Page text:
It's a little ridiculous that I even have to write this article.
After the season's first two weeks, Angels outfielder Mike Trout was struggling mightily.
Through 14 games, Trout was hitting .220/.333/.340 with just one home run and four RBIs in 60 plate appearances, 16 of which ended with a strikeout.
The internet (believe it or not) was actually worried that Trout's reign as a superstar was over. The 24-year-old had the worst first-14 game start in his career, excluding his first taste of the big leagues in 2011.
Trout, through 14 games, had generally been hitting right around .300 or higher. His .220 average, coupled with Bryce Harper's torrid start, worried many that he had truly lost his place as the best player in baseball.
Trout laughs at all of you...and small sample sizes.
In exactly 60 plate appearances since bottoming out on April 19, Trout is hitting .407/.467/.833 with an absurd 1.300 OPS, slugging six home runs and driving in 18. This sample, Trout struck out just 16 times.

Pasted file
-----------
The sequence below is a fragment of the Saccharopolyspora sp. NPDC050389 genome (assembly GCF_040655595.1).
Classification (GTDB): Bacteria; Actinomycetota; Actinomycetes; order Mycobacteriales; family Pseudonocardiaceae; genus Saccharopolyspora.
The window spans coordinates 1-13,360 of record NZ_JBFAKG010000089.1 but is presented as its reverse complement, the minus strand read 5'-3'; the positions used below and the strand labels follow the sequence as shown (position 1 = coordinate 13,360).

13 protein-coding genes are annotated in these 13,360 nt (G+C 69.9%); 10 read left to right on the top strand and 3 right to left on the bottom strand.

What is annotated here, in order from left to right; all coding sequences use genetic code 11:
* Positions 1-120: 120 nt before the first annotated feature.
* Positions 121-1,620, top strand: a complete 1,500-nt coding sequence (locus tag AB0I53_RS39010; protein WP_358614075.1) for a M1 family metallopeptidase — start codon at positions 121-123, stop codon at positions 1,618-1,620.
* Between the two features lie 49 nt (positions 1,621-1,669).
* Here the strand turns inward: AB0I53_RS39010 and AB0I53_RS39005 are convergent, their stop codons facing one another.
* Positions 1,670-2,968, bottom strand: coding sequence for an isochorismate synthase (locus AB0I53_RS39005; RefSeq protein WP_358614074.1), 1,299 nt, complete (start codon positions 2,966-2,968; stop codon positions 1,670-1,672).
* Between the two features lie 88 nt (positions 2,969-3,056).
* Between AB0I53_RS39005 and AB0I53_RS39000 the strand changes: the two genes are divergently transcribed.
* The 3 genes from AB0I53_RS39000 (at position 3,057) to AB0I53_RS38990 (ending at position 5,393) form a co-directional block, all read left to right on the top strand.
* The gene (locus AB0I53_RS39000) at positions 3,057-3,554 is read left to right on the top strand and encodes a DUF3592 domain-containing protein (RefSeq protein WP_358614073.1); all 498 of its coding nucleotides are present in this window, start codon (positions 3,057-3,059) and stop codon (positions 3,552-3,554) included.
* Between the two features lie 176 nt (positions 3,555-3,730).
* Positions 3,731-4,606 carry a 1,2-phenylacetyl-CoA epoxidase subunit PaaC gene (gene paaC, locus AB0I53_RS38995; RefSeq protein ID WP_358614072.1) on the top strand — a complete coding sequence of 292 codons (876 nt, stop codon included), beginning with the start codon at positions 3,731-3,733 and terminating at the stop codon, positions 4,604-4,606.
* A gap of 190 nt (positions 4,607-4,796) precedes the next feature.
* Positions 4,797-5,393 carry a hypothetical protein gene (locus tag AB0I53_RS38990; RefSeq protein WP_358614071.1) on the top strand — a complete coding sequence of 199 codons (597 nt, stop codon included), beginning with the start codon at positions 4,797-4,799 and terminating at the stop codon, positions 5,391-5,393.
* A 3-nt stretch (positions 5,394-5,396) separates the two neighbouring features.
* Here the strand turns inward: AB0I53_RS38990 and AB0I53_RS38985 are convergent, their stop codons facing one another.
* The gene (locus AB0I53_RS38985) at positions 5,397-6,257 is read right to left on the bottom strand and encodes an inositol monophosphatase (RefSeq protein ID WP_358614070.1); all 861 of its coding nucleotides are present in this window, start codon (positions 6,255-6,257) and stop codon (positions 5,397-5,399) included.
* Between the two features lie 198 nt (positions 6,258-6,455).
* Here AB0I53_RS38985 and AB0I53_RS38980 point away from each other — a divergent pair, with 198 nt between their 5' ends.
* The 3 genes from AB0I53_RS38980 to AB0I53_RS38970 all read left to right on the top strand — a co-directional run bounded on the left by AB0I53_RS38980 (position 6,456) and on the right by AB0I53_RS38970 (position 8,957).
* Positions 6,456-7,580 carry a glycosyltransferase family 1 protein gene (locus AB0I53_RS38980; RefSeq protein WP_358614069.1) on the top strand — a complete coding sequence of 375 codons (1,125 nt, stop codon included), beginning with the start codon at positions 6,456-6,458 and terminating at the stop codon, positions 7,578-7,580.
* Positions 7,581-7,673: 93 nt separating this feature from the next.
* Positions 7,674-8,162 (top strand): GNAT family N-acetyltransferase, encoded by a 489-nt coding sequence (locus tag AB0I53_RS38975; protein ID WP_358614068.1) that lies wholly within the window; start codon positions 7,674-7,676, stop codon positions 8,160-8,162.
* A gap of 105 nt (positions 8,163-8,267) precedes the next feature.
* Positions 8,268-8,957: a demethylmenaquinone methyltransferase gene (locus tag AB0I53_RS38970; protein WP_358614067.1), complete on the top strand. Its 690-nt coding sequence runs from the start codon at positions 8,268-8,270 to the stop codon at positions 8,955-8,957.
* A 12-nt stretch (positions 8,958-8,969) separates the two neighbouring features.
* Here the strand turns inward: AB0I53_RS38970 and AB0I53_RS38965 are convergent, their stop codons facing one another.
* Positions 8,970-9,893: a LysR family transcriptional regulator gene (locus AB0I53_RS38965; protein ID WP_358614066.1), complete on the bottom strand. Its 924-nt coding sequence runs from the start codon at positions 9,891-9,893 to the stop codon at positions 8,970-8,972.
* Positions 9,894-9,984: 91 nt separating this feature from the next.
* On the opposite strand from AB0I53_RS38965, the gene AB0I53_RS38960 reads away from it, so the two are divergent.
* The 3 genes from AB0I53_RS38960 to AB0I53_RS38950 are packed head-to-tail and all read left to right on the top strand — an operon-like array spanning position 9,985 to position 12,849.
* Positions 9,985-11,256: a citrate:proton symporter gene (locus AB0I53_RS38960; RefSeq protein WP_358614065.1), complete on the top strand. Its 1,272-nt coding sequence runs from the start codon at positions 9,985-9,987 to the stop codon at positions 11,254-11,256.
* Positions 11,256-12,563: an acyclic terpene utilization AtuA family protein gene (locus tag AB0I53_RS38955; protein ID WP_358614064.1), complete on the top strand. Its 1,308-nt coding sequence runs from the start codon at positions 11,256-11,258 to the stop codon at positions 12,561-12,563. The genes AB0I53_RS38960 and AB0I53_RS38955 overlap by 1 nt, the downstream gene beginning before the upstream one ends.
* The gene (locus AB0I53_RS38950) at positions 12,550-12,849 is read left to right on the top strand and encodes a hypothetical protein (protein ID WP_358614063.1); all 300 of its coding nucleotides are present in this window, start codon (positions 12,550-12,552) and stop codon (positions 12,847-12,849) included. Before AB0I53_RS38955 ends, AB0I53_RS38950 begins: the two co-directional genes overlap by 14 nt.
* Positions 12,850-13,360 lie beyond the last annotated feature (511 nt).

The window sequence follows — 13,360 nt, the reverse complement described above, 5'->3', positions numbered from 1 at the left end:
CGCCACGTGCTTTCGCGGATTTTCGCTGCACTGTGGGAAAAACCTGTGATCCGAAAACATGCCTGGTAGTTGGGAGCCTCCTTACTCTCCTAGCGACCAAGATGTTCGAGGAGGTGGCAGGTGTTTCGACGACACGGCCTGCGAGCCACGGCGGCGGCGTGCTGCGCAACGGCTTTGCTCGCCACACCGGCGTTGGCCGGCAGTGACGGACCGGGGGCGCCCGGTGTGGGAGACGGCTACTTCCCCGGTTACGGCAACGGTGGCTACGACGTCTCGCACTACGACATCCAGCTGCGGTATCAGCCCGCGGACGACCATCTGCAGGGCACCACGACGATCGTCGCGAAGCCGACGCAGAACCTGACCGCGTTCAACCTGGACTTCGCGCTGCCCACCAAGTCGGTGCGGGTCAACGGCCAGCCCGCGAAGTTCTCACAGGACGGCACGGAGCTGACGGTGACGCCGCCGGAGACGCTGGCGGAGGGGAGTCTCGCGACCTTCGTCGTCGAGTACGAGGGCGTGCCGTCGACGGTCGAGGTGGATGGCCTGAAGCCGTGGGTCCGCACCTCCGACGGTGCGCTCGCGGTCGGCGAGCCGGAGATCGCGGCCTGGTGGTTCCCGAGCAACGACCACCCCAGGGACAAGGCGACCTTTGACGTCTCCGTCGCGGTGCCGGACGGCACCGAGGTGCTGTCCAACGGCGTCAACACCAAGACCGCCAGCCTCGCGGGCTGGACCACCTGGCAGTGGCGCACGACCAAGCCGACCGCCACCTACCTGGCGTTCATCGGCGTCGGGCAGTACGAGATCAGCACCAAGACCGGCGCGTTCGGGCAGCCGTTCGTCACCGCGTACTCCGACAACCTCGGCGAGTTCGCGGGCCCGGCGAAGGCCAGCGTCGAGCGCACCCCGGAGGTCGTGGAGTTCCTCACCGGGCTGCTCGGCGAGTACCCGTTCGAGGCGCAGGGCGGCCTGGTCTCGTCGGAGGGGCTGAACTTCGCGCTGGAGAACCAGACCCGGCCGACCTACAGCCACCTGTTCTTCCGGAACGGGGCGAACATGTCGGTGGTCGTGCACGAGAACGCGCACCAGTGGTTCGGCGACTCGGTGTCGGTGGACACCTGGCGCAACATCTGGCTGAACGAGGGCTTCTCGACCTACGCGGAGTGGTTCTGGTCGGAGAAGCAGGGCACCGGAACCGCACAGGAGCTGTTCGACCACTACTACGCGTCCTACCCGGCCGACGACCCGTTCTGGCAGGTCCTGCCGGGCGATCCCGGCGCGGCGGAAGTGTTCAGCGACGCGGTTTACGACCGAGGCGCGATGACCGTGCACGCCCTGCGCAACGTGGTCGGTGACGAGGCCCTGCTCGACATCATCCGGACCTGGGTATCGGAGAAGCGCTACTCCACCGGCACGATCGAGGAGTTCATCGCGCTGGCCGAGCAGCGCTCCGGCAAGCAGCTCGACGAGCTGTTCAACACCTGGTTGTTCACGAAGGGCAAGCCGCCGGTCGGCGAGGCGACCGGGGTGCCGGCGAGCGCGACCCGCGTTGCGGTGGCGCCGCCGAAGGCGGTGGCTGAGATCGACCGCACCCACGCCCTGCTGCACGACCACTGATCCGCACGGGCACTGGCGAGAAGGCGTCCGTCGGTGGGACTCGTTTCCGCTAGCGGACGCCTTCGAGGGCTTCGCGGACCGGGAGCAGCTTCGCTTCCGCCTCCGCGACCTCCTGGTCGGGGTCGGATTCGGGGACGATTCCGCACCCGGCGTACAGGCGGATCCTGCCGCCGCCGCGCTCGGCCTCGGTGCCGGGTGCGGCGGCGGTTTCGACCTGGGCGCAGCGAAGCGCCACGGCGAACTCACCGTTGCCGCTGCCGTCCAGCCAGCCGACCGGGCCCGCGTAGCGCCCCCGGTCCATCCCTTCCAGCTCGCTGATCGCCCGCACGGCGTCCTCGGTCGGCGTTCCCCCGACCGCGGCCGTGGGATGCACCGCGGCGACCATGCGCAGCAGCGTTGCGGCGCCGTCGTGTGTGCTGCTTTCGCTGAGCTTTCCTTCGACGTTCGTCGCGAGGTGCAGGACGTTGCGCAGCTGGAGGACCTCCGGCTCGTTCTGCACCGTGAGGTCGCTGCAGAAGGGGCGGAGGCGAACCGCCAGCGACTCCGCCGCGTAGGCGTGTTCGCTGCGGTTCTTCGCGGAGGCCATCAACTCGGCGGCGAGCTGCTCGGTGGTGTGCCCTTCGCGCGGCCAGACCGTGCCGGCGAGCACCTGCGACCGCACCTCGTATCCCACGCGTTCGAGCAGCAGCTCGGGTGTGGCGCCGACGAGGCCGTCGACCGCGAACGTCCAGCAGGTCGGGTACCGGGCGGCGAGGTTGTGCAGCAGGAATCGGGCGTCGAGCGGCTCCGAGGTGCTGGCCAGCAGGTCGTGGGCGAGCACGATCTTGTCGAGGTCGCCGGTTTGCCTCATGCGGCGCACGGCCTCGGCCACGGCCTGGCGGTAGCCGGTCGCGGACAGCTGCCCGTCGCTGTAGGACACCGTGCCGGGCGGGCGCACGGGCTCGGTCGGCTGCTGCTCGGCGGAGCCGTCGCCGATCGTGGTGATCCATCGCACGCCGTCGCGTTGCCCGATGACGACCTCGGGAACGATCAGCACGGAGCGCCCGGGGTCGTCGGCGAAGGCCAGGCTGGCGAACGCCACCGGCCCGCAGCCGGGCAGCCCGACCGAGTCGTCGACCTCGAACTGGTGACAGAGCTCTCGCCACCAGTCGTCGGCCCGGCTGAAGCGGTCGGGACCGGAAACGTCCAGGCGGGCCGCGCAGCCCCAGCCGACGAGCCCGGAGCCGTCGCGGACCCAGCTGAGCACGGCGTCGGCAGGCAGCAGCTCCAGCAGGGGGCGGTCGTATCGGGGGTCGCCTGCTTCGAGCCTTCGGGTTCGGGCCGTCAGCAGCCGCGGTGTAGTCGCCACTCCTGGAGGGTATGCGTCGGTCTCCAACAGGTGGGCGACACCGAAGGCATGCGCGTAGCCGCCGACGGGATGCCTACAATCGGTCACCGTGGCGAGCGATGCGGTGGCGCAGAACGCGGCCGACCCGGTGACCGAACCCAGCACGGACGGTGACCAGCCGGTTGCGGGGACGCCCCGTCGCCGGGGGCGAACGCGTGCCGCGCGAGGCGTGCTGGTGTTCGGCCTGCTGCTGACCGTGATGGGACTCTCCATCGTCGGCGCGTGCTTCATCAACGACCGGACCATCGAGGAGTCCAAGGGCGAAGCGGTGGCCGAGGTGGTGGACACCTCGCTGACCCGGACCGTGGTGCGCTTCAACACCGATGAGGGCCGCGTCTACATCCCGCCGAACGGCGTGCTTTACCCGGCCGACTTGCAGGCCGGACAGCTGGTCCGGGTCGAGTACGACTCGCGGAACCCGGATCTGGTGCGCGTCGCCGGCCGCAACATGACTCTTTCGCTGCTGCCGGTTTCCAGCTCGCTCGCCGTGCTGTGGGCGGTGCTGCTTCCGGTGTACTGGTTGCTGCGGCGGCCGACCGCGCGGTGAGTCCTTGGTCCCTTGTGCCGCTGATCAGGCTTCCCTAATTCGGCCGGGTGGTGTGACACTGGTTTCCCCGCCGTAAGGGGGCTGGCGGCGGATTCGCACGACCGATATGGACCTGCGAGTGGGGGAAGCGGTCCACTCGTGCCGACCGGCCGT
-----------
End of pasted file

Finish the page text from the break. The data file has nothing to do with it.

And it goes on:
Guess what, baseball world?
Trout's bad start has basically been washed away by FanGraphs Wins Above Replacement, where he finds himself comfortably among the leaders (as usual).
Trout has a 2.0 fWAR, good for third in the Majors, behind only Manny Machado and Dexter Fowler. (Harper is in 18th with 1.3 fWAR). In fact, if he played in all 162 games, Trout would be on pace for 11.6 fWAR, an easy career high.
We know that won't happen. Trout will go through more tough stretches again this season. But, once again, the lesson here is to not judge a player by small sample sizes.
Let's just let Mike Trout keep playing baseball the way he has always done. And let's let him keep laughing at us.